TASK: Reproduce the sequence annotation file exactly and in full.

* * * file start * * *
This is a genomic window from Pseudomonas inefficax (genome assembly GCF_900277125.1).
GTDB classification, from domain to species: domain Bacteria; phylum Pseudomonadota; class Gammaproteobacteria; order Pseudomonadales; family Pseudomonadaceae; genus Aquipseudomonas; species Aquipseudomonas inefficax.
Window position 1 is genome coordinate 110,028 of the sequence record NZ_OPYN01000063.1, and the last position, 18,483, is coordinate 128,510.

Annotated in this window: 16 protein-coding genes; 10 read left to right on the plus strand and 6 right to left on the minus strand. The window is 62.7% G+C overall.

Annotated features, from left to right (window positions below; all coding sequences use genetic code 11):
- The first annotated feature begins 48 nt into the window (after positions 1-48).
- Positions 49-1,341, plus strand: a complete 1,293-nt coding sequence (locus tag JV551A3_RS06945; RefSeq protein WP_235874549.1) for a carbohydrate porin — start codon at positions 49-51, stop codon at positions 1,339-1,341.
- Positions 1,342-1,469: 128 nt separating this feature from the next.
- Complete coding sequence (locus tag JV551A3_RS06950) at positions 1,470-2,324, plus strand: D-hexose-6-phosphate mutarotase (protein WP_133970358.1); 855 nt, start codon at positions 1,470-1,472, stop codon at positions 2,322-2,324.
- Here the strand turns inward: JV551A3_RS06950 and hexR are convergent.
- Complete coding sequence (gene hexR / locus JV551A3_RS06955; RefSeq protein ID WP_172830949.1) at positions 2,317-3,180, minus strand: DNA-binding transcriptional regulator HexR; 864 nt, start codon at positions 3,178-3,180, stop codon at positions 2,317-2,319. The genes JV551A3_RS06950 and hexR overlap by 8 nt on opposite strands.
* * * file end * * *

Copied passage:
This is a genomic window from Pseudomonas inefficax (genome assembly GCF_900277125.1).
GTDB classification, from domain to species: domain Bacteria; phylum Pseudomonadota; class Gammaproteobacteria; order Pseudomonadales; family Pseudomonadaceae; genus Aquipseudomonas; species Aquipseudomonas inefficax.
Window position 1 is genome coordinate 110,028 of the sequence record NZ_OPYN01000063.1, and the last position, 18,483, is coordinate 128,510.

Annotated in this window: 16 protein-coding genes; 10 read left to right on the plus strand and 6 right to left on the minus strand. The window is 62.7% G+C overall.

Annotated features, from left to right (window positions below; all coding sequences use genetic code 11):
- The first annotated feature begins 48 nt into the window (after positions 1-48).
- Positions 49-1,341, plus strand: a complete 1,293-nt coding sequence (locus tag JV551A3_RS06945; RefSeq protein WP_235874549.1) for a carbohydrate porin — start codon at positions 49-51, stop codon at positions 1,339-1,341.
- Positions 1,342-1,469: 128 nt separating this feature from the next.
- Complete coding sequence (locus tag JV551A3_RS06950) at positions 1,470-2,324, plus strand: D-hexose-6-phosphate mutarotase (protein WP_133970358.1); 855 nt, start codon at positions 1,470-1,472, stop codon at positions 2,322-2,324.
- Here the strand turns inward: JV551A3_RS06950 and hexR are convergent.
- Complete coding sequence (gene hexR / locus JV551A3_RS06955; RefSeq protein ID WP_172830949.1) at positions 2,317-3,180, minus strand: DNA-binding transcriptional regulator HexR; 864 nt, start codon at positions 3,178-3,180, stop codon at positions 2,317-2,319. The genes JV551A3_RS06950 and hexR overlap by 8 nt on opposite strands.